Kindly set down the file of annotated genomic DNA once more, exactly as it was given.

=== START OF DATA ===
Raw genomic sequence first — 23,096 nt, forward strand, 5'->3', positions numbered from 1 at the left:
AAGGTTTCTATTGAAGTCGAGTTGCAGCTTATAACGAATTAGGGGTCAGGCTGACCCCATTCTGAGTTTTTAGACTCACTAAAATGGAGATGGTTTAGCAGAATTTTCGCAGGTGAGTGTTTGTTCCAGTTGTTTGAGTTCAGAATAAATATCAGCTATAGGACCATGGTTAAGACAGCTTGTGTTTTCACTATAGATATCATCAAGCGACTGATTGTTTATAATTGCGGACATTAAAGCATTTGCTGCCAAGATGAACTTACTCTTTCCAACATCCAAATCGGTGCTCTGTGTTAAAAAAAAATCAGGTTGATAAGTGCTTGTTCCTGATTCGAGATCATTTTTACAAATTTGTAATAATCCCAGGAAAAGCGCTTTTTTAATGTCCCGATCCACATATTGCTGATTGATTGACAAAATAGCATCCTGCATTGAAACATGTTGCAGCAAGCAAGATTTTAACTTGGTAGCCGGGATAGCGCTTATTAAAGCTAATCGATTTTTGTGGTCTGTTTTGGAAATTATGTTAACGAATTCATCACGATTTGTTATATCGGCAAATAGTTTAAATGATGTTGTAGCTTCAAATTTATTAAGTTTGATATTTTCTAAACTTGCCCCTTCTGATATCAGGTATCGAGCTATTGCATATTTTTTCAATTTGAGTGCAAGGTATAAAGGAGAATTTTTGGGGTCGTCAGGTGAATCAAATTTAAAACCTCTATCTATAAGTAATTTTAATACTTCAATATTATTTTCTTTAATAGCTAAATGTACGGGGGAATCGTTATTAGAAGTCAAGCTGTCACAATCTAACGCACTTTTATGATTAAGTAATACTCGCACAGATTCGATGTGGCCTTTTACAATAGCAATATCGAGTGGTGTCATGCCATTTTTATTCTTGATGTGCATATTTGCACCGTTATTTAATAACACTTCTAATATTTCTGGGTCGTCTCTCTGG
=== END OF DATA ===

Raw genomic sequence first — 23,096 nt, forward strand, 5'->3', positions numbered from 1 at the left:
AAGGTTTCTATTGAAGTCGAGTTGCAGCTTATAACGAATTAGGGGTCAGGCTGACCCCATTCTGAGTTTTTAGACTCACTAAAATGGAGATGGTTTAGCAGAATTTTCGCAGGTGAGTGTTTGTTCCAGTTGTTTGAGTTCAGAATAAATATCAGCTATAGGACCATGGTTAAGACAGCTTGTGTTTTCACTATAGATATCATCAAGCGACTGATTGTTTATAATTGCGGACATTAAAGCATTTGCTGCCAAGATGAACTTACTCTTTCCAACATCCAAATCGGTGCTCTGTGTTAAAAAAAAATCAGGTTGATAAGTGCTTGTTCCTGATTCGAGATCATTTTTACAAATTTGTAATAATCCCAGGAAAAGCGCTTTTTTAATGTCCCGATCCACATATTGCTGATTGATTGACAAAATAGCATCCTGCATTGAAACATGTTGCAGCAAGCAAGATTTTAACTTGGTAGCCGGGATAGCGCTTATTAAAGCTAATCGATTTTTGTGGTCTGTTTTGGAAATTATGTTAACGAATTCATCACGATTTGTTATATCGGCAAATAGTTTAAATGATGTTGTAGCTTCAAATTTATTAAGTTTGATATTTTCTAAACTTGCCCCTTCTGATATCAGGTATCGAGCTATTGCATATTTTTTCAATTTGAGTGCAAGGTATAAAGGAGAATTTTTGGGGTCGTCAGGTGAATCAAATTTAAAACCTCTATCTATAAGTAATTTTAATACTTCAATATTATTTTCTTTAATAGCTAAATGTACGGGGGAATCGTTATTAGAAGTCAAGCTGTCACAATCTAACGCACTTTTATGATTAAGTAATACTCGCACAGATTCGATGTGGCCTTTTACAATAGCAATATCGAGTGGTGTCATGCCATTTTTATTCTTGATGTGCATATTTGCACCGTTATTTAATAACACTTCTAATATTTCTGGGTCGTCTCTCTGG